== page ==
Emilia Clarke stars in Last Christmas, a sweet but contrived comedy from director Paul Feig, along with screenwriters Emma Thompson and Bryony Kimmings. Like a beautifully-decorated Christmas cookie in the window of a bakery, Last Christmas is lovely to look at, but doesn’t actually taste like much.
Kate (Clarke) is a self-proclaimed “mess,” bouncing around London and sleeping on friends’ couches. Hoping to reinvent herself as a singer, she changes her name from Katarina in order to separate herself from family baggage and a past illness. But with strings of failed auditions, random hookups, and no real place to live, she feels stuck in her dead-end job as an elf at a year-round Christmas store owned by Michelle Yeoh’s “Santa”—a comedic highlight of Last Christmas.
Enter Tom Webster (Henry Golding), a handsome and mysterious do-gooder who encourages Kate to “look up,” to get her life in order and to be kinder to others. He inspires her to make better choices, and she gradually gets into the holiday spirit of giving while dealing with her own family conflicts.
Last Christmas (2019) – source: Universal Pictures
The photography is gorgeous, bringing London to life at Christmastime. Cinematographer John Schwartzman also worked on Feig’s A Simple Favor, plus Saving Mr. Banks, Seabiscuit and The Rookie. As a result, Last Christmas is beautiful, save for its cluttered and unnecessarily complicated plot. Storylines involving Kate’s overbearing mother (Thompson), complicated relationships with her sister and friends, plus little nods to Brexit and British immigration politics make the story feel as overstuffed and unsteady as Kate’s life. It’s surprising considering Thompson’s track record of writing Sense & Sensibility, Nanny McPhee and Bridget Jones’s Baby.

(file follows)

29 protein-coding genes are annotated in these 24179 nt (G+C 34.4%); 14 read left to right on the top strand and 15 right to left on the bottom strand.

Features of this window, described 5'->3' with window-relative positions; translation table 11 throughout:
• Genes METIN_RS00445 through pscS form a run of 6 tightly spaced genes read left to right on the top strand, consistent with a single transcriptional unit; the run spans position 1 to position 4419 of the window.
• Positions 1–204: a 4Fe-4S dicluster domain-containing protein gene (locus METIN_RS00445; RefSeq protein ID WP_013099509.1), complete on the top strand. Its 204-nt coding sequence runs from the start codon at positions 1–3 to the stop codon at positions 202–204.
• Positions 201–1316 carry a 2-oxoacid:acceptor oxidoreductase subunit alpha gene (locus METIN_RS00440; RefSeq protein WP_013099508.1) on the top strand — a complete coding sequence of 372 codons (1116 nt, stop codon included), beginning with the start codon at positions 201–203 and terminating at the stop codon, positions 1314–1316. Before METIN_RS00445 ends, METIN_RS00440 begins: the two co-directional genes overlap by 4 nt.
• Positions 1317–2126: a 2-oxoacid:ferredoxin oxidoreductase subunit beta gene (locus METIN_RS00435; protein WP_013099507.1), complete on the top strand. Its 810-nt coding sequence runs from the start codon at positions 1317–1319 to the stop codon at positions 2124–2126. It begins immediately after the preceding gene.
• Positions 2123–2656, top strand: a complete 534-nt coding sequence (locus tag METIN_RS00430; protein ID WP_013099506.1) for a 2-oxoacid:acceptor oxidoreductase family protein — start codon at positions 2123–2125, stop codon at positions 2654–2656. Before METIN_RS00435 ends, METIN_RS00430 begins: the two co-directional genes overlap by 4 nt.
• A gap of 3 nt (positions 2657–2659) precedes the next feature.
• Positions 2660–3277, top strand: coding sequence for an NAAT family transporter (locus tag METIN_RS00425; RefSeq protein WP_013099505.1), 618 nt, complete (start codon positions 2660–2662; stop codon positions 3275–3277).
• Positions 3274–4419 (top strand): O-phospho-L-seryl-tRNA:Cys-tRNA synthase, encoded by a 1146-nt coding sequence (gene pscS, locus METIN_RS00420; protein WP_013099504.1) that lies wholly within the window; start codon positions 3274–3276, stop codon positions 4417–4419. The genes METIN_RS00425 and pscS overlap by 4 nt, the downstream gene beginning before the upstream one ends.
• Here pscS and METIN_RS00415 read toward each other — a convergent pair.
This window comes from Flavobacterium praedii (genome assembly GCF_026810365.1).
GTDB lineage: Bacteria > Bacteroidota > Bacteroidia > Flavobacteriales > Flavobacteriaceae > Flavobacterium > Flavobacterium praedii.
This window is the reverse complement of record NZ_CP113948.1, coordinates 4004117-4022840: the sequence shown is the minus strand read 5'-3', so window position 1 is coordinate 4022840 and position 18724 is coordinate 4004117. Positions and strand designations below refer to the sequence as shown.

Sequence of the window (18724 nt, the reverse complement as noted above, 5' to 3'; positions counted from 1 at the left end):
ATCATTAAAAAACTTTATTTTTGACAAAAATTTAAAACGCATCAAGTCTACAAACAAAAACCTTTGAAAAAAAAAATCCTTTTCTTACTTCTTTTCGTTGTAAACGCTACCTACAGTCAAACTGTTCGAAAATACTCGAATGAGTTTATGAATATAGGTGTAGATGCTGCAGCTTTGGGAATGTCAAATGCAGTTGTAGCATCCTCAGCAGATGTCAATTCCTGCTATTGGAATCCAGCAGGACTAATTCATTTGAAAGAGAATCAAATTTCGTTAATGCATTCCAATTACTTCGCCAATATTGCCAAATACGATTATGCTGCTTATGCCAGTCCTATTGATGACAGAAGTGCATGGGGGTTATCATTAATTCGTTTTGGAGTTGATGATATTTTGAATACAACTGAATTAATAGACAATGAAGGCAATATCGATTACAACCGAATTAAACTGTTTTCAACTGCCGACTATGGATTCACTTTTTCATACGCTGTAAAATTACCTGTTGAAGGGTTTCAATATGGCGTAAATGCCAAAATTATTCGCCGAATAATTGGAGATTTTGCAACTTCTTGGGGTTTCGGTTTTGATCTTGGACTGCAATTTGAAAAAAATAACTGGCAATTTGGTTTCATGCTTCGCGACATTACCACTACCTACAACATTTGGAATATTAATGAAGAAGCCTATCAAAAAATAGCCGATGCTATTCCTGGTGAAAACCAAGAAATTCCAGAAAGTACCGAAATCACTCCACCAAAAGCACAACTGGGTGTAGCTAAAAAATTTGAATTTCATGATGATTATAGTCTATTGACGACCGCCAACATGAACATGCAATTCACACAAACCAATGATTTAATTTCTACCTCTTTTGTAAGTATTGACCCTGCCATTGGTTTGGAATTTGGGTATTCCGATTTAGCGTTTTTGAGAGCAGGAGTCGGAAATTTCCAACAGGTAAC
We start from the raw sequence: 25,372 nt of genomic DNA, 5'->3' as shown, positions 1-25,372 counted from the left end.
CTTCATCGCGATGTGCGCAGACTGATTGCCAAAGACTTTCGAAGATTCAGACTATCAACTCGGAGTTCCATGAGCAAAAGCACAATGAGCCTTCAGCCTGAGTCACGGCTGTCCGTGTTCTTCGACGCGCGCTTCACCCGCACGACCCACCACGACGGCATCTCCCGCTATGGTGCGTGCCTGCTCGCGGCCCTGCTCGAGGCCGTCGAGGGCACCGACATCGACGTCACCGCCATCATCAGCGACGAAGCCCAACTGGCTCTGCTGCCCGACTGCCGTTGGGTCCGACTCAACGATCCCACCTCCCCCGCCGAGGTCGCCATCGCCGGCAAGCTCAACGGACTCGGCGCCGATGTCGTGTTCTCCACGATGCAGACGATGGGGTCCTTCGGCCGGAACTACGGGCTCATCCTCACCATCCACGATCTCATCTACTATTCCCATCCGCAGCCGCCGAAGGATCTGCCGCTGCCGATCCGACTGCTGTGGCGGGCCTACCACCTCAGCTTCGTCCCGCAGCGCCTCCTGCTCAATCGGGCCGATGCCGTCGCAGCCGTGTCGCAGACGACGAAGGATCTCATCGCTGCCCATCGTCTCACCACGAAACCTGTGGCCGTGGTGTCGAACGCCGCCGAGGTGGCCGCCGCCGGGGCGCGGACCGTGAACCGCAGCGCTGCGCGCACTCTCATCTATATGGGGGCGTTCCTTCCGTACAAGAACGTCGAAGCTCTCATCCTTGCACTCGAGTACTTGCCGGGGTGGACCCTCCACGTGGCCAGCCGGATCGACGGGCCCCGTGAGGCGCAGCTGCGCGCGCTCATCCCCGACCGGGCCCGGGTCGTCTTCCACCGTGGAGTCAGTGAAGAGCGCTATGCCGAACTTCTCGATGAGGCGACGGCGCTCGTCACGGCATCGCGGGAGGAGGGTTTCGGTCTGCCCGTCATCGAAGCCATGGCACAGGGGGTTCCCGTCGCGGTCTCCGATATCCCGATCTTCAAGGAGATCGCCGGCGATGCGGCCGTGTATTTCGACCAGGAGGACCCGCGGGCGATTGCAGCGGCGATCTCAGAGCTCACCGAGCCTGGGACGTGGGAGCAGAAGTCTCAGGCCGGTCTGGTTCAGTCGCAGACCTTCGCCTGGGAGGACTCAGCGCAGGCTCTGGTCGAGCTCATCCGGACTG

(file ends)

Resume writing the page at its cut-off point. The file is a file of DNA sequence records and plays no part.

The best aspect of Last Christmas is its underlying message of goodness and giving. Ultimately, it’s about Kate figuring out the meaning of life and Christmas. But what could have been an admirable examination of life after overcoming illness and answering life’s big questions ends up feeling like a lost opportunity. Its loving message is executed sweetly, but it gets buried underneath other plot lines concerning her sister, mother, and love interest. Clarke has proven her versatility with her most notable roles in wildly popular franchises—Daenerys Targaryen in Game of Thrones and optimistic Lou Clark in Me Before You being two to remember. She is the biggest draw of Last Christmas, disappearing into Kate’s messy life and making her journey believable. Golding is equally compelling, but he ducks in and out of Kate’s life in frustrating fashion, making the film’s third act feel forced.
The underlying story of Last Christmas seems incredibly predictable from the marketing alone—but there were several people in my screening room who were visibly moved by the progression of the plot. Maybe Clark Griswold was right when he said Christmas “means something different to everybody,” in my favorite holiday flick.
Last Christmas is visually gorgeous, well-meaning, and well-acted. But its story falls short, at times feeling as messy and cluttered as Santa’s Christmas shop—a cozy place to be, but not for long. Part comedy, part family drama, part romantic Christmas film, Thompson and Kimmings admirably strove to tell a unique story. But there are just too many glittering ornaments on this tree, weighing it down with plot instead of heart.
This review was originally published on The Simple Cinephile and is posted here with permission.